Donovan, H.P. Lovecraft, Mother Earth:  Thanksgiving weekend, Fillmore Auditorium, Nov. 23-25, Winterland Ballroom, Glenn Mckay’s Headlights by Nicholas Kouninos. 1967.

ML3534. K66 1967, Center for the Study of the 1960s Collection

Poster from a concert held in San Francisco just after the end of the Summer of Love.  The color poster measures 54 x 36 cm.


The Fire Music by Liz Rosenberg. Pittsburgh, PA : University of Pittsburgh Press.  1986.

PS3568. O7874 F57 1986 Faculty Authors Collection, Faculty Archives

Liz Rosenberg is faculty member at Binghamton, and this book is her first full-length collection.  It won the Agnes Lynch Starrett Prize for 1985.  The work contains poems that deal with children, holidays, nature, the past, marriage, aging, mortality, travel, dreams, and memories.  The great theme of the book is mourning, and an elegiac tone runs through it from the dedication onward.

New England holidays:  a symphony. New York, NY.:  CBS Masterworks, p1988.

This performance was recorded at the Medinah Temple in Chicago, Illinois.  It was preformed by the Chicago Symphony Orchestra with Michael Tilson Thomas as the conductor.  The contents of the CD include:  New England holidays, Washington’s Birthday, Decoration Day and Thanskgiving.

CBS MK42381, The Conole Archive, Special Collections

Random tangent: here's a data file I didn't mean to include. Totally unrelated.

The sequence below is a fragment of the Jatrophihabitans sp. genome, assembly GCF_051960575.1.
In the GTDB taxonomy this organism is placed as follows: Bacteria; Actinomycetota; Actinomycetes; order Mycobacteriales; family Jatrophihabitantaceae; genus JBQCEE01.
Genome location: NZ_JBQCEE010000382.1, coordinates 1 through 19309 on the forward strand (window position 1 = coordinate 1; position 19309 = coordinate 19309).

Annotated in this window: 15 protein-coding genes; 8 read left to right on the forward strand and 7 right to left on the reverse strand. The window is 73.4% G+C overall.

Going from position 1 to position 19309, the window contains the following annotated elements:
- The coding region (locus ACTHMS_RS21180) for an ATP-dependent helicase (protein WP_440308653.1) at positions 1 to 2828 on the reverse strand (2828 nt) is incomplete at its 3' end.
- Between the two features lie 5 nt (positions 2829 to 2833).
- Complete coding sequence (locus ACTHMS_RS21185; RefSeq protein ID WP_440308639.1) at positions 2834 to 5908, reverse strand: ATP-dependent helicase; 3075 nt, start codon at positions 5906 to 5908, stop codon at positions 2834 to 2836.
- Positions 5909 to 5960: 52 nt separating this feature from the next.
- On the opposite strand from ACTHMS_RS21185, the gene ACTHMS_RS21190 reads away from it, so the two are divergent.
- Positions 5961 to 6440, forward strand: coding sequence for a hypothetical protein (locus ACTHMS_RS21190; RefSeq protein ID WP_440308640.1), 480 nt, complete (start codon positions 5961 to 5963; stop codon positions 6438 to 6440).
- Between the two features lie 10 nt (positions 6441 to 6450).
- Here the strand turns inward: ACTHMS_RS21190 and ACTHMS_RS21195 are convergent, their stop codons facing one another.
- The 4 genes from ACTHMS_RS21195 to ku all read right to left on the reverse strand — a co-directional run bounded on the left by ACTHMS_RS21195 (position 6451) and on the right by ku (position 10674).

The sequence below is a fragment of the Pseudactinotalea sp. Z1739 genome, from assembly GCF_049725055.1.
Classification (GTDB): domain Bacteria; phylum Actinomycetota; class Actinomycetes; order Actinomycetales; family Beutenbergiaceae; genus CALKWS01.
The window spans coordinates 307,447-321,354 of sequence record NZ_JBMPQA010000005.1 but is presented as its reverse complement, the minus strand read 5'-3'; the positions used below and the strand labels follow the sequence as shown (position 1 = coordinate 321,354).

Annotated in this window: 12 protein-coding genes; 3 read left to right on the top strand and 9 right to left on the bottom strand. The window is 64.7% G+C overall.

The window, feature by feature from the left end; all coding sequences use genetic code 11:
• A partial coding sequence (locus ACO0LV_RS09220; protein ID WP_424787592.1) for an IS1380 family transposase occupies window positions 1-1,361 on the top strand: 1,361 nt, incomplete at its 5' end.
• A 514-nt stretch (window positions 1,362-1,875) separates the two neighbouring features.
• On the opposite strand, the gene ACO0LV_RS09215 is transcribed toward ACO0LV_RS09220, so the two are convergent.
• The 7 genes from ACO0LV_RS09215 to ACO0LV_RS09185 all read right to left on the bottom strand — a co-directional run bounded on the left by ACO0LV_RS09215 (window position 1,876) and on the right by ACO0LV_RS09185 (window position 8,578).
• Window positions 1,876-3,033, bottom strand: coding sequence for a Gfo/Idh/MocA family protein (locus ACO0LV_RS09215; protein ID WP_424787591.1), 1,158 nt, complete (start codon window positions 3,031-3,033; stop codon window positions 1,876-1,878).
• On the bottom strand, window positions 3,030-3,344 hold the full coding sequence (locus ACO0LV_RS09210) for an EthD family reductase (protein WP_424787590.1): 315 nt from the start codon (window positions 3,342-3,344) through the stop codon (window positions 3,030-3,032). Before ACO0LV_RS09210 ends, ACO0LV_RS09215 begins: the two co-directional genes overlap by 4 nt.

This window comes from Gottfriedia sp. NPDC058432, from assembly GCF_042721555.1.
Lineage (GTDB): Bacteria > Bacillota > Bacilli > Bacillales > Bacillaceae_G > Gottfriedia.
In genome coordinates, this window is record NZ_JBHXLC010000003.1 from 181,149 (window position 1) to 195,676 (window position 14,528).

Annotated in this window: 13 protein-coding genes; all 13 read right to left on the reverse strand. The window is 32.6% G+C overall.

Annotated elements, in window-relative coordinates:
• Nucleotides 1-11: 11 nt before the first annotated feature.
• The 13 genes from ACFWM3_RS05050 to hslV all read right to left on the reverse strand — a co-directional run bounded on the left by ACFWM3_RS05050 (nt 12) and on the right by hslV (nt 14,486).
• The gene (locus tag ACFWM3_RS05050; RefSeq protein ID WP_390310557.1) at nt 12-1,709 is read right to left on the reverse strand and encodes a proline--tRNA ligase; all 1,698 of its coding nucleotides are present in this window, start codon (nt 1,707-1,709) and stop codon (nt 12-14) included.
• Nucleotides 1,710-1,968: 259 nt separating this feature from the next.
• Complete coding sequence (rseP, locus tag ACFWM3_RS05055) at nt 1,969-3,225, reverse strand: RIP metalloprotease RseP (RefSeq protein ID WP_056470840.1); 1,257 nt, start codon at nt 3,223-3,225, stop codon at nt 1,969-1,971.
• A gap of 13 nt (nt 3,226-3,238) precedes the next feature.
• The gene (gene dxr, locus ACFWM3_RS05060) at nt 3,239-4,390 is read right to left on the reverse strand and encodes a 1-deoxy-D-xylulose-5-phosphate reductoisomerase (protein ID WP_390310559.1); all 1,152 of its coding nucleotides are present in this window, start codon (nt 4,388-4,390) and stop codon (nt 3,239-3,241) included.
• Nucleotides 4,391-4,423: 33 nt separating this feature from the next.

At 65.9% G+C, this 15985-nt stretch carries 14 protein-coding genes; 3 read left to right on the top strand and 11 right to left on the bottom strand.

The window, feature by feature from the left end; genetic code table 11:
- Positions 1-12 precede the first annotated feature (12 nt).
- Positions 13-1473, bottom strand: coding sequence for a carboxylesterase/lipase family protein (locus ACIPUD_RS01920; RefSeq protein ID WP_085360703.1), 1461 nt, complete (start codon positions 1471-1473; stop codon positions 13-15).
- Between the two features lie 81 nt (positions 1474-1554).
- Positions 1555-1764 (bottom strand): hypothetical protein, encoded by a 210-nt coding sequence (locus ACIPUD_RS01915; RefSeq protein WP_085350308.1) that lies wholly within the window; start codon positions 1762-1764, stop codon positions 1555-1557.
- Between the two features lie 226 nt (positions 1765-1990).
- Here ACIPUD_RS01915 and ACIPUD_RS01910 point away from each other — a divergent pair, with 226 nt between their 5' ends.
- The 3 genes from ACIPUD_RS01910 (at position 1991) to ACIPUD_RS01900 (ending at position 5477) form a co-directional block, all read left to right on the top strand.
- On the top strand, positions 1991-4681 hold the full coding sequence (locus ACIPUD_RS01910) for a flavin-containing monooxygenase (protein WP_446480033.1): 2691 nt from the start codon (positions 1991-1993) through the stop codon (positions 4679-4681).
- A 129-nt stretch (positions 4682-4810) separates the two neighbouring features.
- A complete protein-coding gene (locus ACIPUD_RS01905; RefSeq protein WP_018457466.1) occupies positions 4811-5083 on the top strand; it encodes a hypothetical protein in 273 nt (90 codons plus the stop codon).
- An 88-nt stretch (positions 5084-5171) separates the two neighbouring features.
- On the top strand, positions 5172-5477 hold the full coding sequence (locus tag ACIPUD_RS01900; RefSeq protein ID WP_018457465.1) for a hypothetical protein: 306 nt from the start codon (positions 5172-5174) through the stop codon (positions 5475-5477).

And, if you need MORE Thanksgiving poetry, here’s yet another opus on the topic.


 

Thanksgiving in poetry: poems /  chosen by a committee of the Carnegie Library School Association.  New York : H.W. Wilson Co. 1923.

PN6110. T6 T46 1923,  Rare Book Collection

All of these materials are available for viewing or for listening in the Special Collections and University Archives department which is located on the second floor of the Bartle Library.  The department is open from 10:00 am to 4:00 pm, Monday – Friday, but not on Thanksgiving!

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Tracing the Origins of the Plimoth Pilgrims: Leyden, The Netherlands — the Pilgrims’ Home for Twelve Years (1608-1620)

Leiden (Netherlands). Archives.: Leyden Documents Relating to the Pilgrim Fathers.  Leyden:  E.J. Brill. 1920.

The Pilgrims, the religious sect known as the Separatists, and who later established the Plimoth colony, sailed from England to the Netherlands in 1608.  They settled in several cities in Dutch cities: Amsterdam, The Hague, Leyden (Leiden) and Antwerp, but Leyden was the major center of aggregation.

Despite the passage of time, it is possible to determine with a high level of certainty the individual Pilgrims, male and female, who emigrated to the Netherlands and their English origins.  The list of the Mayflower passengers exists as do lists of later emigrants, but determining the actual Pilgrims who lived in Leyden (and elsewhere in Holland) during those 12 years, where they came from, how they were related, and what were their occupations is rather limited and difficult to find in the English historical documents. However, such vital documentation pertaining to the members of these Pilgrim communities is available in the Dutch Betrothal Books.